Ektos is the Greek word for 'outside' and lends itself to the English word ectoplasm, the physical substance left behind by paranormal presences such as ghosts.
Before the Covid-19 crisis, Ireland was in the grip of an unprecedented homelessness crisis with official figures at over 10,000 people registered homeless, of which over 4,000 alone were children. Estimates by independent organisations on the ground put the figures much higher, and despite a wealth of vacant properties across Dublin and beyond, numbers continue to grow. At the same time, before the pandemic took hold of the economy and Irish society at large, there were plans to develop or add a staggering 99 new hotels and aparthotels to the accommodation stock in Dublin in 2020. This pattern is replicated in towns and cities across the island.
If registered homeless are unable to find accommodation in a hostel at night, they are entitled to a limited number of free sleeping bags, which having been shed each morning, now litter the city streets like a kind of ectoplasm. These sleeping bags seem to embody both a visibility and invisibility all at once, providing a ghostly and constantly present visual reminder of a problem that remains both unsolved and insufficiently addressed. They are a literal outer skin, discarded by those living as outsiders within.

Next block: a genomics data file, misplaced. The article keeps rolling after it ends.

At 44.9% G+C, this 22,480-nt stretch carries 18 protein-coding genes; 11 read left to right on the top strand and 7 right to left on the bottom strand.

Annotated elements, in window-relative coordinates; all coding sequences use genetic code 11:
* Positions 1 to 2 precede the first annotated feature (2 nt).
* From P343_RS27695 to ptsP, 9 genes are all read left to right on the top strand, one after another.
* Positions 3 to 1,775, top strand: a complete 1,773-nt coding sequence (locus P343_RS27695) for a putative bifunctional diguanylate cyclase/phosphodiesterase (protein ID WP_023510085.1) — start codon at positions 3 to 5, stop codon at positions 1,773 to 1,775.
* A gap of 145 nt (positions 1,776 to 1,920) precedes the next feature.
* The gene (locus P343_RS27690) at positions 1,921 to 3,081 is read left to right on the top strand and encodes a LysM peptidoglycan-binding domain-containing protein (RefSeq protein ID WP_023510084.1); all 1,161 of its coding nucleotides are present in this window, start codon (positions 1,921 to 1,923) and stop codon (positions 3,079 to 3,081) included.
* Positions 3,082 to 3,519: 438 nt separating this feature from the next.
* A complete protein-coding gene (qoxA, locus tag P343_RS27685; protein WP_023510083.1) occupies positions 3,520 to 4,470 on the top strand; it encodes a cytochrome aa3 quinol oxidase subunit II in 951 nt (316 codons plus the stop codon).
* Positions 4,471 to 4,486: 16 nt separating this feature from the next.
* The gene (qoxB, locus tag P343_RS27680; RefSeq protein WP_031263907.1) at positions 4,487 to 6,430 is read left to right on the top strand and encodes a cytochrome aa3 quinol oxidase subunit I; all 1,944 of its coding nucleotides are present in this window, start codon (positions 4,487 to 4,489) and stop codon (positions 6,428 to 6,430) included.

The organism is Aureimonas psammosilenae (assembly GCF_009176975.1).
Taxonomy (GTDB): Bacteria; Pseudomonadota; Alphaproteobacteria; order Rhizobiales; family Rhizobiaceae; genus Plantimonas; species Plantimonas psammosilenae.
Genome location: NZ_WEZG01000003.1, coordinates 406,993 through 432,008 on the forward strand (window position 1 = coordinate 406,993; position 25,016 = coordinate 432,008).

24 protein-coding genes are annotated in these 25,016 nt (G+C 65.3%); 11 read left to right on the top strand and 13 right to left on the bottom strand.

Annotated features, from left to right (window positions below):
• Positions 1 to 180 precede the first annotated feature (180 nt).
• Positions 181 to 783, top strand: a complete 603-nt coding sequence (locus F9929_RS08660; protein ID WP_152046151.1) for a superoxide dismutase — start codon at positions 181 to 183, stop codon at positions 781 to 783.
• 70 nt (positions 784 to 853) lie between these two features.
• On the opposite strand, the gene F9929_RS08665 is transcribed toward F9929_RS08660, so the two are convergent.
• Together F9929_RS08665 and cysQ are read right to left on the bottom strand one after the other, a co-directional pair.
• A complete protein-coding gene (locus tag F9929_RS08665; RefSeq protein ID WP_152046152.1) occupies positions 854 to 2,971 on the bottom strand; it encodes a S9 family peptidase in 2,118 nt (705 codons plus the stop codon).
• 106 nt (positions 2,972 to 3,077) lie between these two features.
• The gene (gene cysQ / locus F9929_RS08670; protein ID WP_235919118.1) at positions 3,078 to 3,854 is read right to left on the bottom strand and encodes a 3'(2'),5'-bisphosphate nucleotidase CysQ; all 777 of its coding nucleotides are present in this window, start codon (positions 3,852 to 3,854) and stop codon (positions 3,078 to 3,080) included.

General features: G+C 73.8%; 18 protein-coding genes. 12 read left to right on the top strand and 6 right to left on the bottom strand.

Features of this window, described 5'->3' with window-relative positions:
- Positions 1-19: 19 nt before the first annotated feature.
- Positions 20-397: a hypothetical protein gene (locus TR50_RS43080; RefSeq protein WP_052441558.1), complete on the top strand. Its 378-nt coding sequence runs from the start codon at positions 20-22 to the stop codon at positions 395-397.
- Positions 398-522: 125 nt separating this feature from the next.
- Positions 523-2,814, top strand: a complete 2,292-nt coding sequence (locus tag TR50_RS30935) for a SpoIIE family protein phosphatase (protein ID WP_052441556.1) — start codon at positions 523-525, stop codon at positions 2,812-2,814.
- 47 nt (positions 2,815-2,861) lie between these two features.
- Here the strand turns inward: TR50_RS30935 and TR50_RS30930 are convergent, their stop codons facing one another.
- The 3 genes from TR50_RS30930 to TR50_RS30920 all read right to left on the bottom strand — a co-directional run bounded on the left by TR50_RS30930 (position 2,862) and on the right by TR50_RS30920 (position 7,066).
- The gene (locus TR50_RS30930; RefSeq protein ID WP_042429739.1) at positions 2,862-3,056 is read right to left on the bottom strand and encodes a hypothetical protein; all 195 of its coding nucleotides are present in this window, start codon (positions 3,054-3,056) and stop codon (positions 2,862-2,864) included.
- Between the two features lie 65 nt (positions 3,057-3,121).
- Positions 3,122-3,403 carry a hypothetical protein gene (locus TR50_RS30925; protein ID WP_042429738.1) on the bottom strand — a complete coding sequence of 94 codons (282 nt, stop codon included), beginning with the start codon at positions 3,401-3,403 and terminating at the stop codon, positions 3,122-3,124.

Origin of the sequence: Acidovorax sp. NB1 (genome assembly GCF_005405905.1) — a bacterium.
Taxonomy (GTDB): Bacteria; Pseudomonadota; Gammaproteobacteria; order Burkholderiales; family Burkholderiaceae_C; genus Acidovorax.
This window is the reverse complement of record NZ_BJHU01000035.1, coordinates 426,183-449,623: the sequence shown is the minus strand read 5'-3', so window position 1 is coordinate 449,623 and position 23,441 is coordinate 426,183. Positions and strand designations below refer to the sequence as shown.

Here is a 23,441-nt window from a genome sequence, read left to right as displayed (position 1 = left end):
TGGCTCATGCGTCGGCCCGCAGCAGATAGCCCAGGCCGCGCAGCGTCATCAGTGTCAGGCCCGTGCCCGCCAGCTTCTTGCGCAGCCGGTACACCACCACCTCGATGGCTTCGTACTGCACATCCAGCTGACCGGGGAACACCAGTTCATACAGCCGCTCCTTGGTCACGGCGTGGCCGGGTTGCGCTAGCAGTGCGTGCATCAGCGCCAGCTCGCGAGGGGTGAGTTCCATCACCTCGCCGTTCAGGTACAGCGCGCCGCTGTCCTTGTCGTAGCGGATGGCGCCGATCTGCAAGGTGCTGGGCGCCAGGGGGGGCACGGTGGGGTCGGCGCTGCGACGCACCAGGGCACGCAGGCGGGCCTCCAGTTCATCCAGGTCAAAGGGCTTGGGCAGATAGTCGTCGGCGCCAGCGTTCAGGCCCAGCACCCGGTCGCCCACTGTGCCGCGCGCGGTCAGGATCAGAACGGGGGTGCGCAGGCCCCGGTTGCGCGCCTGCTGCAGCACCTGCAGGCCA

In the paranormal, materialisation - the creation or appearance of matter from unknown sources, often made possible through ectoplasm - has been largely discredited and revealed as fraudulent on many occasions; while it is believed in by many, there remains little to no demonstrable scientific evidence in its favour. These sleeping bags that dot Dublin's relentlessly gentrifying landscape however present a hard, undeniable evidence, which we instead largely choose to ignore. They present us with a daily dematerialisation, as human bodies disappear each morning and melt into the city, leaving only these material traces of their existence.